A metaphor is an analogy identifying one object with another and ascribing to the first object one or more of the qualities of the second…. The tenor is the idea being expressed or the subject of the comparison; the vehicle is the image by which this idea is conveyed or the subject communicated. (A Handbook to Literature)
Metaphor and Simile
The simplest distinction between kinds of comparison, and usually the first one grasped by beginning students of literature, is between metaphor and simile. A simile makes a comparison with the use of like or as, a meatphor without. Thought this distinction is technical, it is not entirely triviial, for a metaphor demands a more literal acceptance. If you say, “A woman is a rose,” you ask for an extreme suspension of disbelief, whereas “A woman is like a rose” acknoledges the artifice in the statement . . . . (Writing Fiction)
The Cliche Metaphor
Cliche metaphors are metaphors so familiar that they have lost the force of their original meaning. They are inevitably apt comparisons; if they were not, they would’t have been repeated often enough to become cliches. But such images fail to surprise, and we blame the writer for this expenditure of energy without a payoff. (Writing Fiction)
The Far-Fetched Metaphor
Far-fetched metaphors are the opposite of cliches: They surprise but are not apt. As the dead metaphor far-fetched suggests, the mind must travel too far to carry back the likeness, and too much is lost on the way. When such a comparison does work, we speak laudatorily of a “leap of the imagination.” But when it does not, what we face is in effect a failed conceit: The explantation of what is alike about these two things does not convince. Very good writers in the search for originality sometimes fetch too far. (Writing Fiction)
The Mixed Metaphor
Mixed metaphors are so called because they ask us to compare the original image with things from two or more different areas of reference: As you walk the path of life, don’t founder on the reefs of ignorance. Life can be a path or a sea bu it cannot be both at the same time. The point of the metaphor is to fuse two images in a single tension. The mind is adamantly unwilling to fuse three. (Writing Fiction)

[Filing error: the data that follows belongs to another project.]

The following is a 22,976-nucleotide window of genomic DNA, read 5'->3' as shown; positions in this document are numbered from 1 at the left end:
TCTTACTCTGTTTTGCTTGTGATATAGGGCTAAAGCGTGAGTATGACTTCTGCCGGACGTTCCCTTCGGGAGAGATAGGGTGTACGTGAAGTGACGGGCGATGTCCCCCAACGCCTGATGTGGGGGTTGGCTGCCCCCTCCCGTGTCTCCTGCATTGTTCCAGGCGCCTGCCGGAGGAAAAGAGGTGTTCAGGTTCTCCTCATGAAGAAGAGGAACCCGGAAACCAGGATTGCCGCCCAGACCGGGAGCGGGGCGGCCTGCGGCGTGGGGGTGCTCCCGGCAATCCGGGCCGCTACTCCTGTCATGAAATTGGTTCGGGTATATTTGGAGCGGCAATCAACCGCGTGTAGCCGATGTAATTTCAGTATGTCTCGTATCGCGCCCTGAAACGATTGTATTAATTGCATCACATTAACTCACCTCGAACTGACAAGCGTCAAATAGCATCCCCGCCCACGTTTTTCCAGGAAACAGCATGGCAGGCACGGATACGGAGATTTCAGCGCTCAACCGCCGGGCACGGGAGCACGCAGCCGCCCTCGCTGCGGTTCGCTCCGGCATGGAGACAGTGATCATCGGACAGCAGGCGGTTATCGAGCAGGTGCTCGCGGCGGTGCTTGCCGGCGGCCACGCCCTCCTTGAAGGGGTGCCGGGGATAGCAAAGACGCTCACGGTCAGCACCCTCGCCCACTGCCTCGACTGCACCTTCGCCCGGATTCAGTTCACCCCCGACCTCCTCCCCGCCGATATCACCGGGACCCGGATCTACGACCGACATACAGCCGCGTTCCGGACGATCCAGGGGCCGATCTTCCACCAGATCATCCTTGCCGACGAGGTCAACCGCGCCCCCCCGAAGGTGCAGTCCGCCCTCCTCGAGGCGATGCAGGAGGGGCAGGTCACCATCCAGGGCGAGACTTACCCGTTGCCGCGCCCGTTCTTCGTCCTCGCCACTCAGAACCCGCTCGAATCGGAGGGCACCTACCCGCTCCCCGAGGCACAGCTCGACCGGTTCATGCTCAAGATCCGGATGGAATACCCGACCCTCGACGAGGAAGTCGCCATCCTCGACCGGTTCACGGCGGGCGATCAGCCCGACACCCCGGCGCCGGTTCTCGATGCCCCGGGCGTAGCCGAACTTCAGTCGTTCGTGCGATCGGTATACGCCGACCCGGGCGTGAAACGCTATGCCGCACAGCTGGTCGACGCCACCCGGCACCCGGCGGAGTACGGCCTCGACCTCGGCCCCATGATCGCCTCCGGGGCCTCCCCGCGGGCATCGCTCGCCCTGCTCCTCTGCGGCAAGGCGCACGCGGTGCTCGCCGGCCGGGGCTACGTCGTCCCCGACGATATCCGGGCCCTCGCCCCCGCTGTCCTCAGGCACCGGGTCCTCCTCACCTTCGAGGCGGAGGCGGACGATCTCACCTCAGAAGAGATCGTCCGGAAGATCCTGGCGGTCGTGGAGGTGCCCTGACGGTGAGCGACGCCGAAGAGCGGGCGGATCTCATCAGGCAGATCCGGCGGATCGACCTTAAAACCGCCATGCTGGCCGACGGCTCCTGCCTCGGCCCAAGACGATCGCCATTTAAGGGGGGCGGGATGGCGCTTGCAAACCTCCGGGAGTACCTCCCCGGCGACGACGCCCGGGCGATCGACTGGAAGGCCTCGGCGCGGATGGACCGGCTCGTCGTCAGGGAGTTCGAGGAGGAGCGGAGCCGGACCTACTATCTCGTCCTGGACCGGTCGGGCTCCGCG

The Obscure and Overdone Metaphor
Obscure and overdone metaphors falter because the author has misjudged the difficulty of the comparison. The result is either confusion or an insult to the reader’s intelligence. In the case of obscurity, a similarity in the author’s mind isn’t getting onto the page. (Writing Fiction)
Work with a Reedsy Editor for Individualized Attention
Submit your work for developmental editing, line editing, copy editing, editorial assessment and more at Reedsy.com, where hundreds of experienced, awarded writers and editors are ready to read your work and help you make it the best it can be.
- The Age of Insight: The Quest to Understand the Unconscious in Art, Mind, and Brain, from Vienna 1900 to the Present. Eric Kandel.
- Caughie, John. Theories of Authorship. 1981.
- “Cogito et Histoire de la Folie.” Jacques Derrida.
- Cognitive Neuropsychology Section, Laboratory of Brain and Cognition.
- Eats Shoots and Leaves: The Zero Tolerance Approach to Punctuation. Lynne Truss.
- The Elements of Style. William Strunk.
- Grant, Barry Keith. Auteurs & Authorship: Film Reader. 2008.
- A Handbook to Literature. William Harmon.
- Jeong, Seung-hoon and Jeremy Szaniawski. The Global Auteur: The Politics of Authorship 21st Century Cinema. Bloomsbury Publishing. 2016.
- New Oxford American Dictionary. Edited by Angus Stevenson and Christine A. Lindberg.
- The Norton Anthology of World Literature. Martin Puchner, et al.
- The Norton Introduction to Philosophy. Gideon Rosen and Alex Byrne.
- Sellors, C. Film Authorship: Auteurs & Other Myths. 2011.
- Woe is I: The Grammarphobe’s Guide to Better English in Plain English. Patricia T. O’Conner
- Writing Fiction: A Guide to Narrative Craft. Janet Burroway, Elizabeth Stuckey-French & Ned Stuckey-French.
- Writing the Other. Nisi Shawl and Cynthia Ward.